Local-scale environmental gradients in ‘snail-shell’ stable isotopes from Holocene Jordanian archaeological sites

Jenkins, Holly, Andrews, Julian, Rowan, Yorke M., Wasse, Alexander, White, Tom, Philip, Graham, Marca, Alina and Clarke, Joanne ORCID: https://orcid.org/0000-0002-7954-6561 (2022) Local-scale environmental gradients in ‘snail-shell’ stable isotopes from Holocene Jordanian archaeological sites. The Holocene. ISSN 0959-6836

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Abstract

Reconstructing environments around archaeological sites is complicated by past land management practices and regional-scale climate proxies that can be contradictory and are often located at a distance from the sites themselves. Here we explore environmental information from fossil snail shells which, even when few in number on an archaeological site, may prove invaluable in constructing site-specific data. The palaeoecology of fossil snails and the stable isotopic composition of their shell carbonate can provide context-specific information on vegetation, water availability, and relative humidity during the occupation of a site. We studied terrestrial and aquatic snails from two later Neolithic archaeological sites in the Jordanian badia, Wadi al-Qattafi and Wisad Pools. At specific archaeological site-scale our study highlights the importance of aquatic snails in the reconstruction of semi-arid environments. At Wisad pools rare aquatic snails in contexts dating between ~8.0 and ~7.6 ka demonstrate episodes of wetness; moreover, their shell isotopic compositions indicate that local watercourses were well established, corroborating previous findings that during this period the immediate environs of Wisad Pools were host to C3 plant species more typical of the Mediterranean zone. Moreover, the δ18O signal in these snail shells allow tentative reconstruction of rainwater isotopic compositions and identify the effects of evaporation. Such fine-grained environmental information is much less evident from the terrestrial snail shell data alone, showing that an ensemble of snail shell data can be highly sensitive to environmental differentials across an archaeological site. Finally, at a regional palaeoclimate-scale our Wisad Pools snail shell stable isotope data are consistent with a sustained, Rapid Climate Change (RCC)-driven wetness between 8.6 and 7.6 ka concurrent with cold and wet conditions in the wider Levant.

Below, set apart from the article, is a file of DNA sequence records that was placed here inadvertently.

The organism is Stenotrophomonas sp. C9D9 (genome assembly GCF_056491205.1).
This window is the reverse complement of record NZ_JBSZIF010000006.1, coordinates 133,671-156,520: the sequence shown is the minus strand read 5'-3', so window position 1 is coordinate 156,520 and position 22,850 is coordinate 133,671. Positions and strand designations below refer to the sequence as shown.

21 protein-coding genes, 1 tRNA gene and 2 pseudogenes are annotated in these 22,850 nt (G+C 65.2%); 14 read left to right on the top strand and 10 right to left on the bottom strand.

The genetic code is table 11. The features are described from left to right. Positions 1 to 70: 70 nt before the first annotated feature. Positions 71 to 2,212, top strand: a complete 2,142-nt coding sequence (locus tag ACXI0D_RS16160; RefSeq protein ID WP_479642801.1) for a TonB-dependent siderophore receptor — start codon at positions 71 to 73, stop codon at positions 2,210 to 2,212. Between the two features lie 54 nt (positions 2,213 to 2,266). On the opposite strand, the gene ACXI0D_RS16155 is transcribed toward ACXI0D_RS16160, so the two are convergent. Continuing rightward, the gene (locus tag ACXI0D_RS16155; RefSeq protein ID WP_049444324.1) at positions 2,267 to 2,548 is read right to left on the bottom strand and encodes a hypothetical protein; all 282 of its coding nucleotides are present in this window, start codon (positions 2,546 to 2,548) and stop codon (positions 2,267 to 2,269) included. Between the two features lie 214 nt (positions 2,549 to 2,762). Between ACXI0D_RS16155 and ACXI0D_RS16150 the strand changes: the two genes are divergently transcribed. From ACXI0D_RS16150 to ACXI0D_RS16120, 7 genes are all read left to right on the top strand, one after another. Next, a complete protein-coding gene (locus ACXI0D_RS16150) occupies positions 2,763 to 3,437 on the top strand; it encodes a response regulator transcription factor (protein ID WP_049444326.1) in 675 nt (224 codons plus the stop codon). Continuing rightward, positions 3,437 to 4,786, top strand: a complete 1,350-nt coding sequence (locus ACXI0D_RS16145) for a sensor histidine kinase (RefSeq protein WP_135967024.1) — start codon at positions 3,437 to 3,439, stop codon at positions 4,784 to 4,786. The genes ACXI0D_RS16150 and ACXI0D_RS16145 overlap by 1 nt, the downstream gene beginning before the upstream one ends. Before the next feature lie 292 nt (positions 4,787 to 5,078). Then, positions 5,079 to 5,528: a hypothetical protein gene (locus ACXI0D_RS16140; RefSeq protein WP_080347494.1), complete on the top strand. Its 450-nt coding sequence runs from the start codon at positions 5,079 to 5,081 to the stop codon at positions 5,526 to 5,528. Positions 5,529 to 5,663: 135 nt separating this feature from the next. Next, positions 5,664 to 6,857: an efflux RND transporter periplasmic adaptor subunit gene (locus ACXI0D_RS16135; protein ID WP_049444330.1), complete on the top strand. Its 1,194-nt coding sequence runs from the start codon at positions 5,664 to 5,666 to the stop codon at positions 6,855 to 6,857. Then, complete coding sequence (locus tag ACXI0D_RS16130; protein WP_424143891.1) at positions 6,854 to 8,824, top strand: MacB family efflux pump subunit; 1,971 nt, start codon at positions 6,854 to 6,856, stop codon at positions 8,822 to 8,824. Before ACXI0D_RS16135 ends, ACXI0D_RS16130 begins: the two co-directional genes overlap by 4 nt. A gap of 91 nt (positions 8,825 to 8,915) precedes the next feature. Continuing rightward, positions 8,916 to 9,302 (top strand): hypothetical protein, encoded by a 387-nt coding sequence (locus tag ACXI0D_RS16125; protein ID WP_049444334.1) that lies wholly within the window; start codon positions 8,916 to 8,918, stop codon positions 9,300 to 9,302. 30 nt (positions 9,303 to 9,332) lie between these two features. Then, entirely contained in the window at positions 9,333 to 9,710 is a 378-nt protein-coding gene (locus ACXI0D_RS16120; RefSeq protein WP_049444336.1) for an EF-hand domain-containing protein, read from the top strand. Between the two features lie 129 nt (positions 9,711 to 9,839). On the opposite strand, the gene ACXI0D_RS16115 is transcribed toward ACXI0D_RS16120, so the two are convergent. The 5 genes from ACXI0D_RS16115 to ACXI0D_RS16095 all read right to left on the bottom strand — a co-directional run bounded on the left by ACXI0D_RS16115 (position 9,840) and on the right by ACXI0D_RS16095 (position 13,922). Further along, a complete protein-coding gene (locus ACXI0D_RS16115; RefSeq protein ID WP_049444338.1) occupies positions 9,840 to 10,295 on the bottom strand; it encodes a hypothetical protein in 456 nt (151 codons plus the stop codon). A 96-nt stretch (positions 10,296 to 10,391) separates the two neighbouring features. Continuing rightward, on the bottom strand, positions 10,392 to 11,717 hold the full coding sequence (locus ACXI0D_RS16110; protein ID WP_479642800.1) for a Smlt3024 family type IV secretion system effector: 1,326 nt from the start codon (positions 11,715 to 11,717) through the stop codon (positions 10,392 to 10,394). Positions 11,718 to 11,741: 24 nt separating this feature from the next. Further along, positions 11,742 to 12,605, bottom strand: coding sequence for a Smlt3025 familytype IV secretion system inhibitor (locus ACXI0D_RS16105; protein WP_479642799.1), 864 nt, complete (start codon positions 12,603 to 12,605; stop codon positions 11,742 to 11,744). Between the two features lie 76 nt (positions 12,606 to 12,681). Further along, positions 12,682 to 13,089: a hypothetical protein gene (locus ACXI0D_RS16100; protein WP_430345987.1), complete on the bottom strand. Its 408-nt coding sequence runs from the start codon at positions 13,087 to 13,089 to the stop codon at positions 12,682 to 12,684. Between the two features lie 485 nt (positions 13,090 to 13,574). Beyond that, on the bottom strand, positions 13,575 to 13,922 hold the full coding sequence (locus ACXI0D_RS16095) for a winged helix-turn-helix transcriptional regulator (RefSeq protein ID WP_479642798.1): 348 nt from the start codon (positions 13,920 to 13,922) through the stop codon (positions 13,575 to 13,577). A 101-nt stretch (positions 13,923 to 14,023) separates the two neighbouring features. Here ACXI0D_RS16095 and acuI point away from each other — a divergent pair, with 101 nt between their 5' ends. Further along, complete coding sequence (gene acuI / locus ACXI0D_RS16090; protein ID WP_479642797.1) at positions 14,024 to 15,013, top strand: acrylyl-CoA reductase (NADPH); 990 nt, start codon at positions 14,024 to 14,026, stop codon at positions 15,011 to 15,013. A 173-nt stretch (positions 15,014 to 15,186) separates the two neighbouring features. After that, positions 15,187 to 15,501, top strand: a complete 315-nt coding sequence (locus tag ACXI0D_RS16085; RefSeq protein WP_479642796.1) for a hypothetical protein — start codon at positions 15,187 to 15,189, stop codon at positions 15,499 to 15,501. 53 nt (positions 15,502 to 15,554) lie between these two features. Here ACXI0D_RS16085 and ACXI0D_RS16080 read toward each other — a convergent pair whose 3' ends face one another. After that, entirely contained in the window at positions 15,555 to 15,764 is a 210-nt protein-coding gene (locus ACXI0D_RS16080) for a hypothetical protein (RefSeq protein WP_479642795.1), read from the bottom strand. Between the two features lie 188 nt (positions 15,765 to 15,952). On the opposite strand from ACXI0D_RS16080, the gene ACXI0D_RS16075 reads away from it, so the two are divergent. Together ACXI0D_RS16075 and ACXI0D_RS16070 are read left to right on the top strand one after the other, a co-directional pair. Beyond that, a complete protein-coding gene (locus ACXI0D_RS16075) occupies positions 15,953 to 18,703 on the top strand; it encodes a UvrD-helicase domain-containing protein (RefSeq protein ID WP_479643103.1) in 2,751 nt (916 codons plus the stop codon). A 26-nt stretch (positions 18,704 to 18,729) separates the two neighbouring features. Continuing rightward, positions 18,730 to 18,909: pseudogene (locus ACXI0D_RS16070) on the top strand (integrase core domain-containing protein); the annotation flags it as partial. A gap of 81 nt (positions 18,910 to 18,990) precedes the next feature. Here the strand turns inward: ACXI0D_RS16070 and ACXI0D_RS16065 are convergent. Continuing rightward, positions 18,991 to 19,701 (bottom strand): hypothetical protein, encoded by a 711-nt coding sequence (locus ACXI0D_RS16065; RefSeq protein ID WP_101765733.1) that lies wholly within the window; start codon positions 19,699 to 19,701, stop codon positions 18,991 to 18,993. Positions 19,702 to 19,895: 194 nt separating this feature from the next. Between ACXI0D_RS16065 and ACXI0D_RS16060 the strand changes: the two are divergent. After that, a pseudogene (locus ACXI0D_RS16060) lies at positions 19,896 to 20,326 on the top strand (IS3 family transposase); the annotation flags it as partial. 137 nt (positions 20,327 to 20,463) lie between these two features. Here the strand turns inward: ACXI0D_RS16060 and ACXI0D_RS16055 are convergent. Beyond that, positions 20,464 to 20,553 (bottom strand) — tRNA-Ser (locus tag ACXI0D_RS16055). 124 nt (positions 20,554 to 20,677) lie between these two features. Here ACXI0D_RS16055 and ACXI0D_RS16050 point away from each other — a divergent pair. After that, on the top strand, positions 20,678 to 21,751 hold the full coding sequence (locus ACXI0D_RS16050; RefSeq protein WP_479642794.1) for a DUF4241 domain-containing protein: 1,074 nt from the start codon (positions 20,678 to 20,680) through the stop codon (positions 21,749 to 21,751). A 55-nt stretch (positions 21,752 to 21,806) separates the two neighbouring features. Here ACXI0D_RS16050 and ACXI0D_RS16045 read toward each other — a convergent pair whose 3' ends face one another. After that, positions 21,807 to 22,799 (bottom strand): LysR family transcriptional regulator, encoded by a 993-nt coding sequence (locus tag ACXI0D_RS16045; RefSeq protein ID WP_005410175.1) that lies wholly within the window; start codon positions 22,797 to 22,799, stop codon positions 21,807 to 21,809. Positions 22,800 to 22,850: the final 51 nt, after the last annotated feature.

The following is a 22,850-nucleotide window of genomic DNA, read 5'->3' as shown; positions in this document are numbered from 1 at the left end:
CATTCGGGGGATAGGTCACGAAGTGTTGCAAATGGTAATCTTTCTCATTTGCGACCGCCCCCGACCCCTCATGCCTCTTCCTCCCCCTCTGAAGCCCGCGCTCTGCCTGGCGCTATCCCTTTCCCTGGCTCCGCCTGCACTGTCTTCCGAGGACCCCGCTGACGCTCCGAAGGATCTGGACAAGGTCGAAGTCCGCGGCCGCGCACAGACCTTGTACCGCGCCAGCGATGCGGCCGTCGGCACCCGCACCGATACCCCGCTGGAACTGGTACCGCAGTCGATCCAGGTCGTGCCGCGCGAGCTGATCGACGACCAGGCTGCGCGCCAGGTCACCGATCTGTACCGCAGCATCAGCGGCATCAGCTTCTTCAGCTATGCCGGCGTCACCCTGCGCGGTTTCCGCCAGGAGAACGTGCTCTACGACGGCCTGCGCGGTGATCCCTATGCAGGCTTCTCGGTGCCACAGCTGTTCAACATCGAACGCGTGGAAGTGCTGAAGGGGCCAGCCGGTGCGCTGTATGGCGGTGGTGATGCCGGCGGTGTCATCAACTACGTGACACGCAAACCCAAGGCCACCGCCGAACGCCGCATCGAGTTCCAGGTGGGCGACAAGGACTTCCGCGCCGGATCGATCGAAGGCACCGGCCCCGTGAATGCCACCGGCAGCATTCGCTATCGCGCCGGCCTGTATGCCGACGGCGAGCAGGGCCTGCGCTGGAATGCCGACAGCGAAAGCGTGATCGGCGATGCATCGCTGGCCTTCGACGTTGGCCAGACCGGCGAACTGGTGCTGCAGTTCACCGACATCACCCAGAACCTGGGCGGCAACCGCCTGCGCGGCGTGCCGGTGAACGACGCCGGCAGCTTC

Item Type: Article
Uncontrolled Keywords: sdg 13 - climate action ,/dk/atira/pure/sustainabledevelopmentgoals/climate_action
Faculty \ School: Faculty of Arts and Humanities > School of Art, Media and American Studies
University of East Anglia > Faculty of Arts and Humanities > Research Groups > Art History and World Art Studies
Faculty of Science > School of Environmental Sciences
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Depositing User: LivePure Connector
Date Deposited: 15 Dec 2022 04:14
Last Modified: 03 Jan 2023 11:33
URI: https://ueaeprints.uea.ac.uk/id/eprint/90178
DOI: 10.1177/09596836221138345

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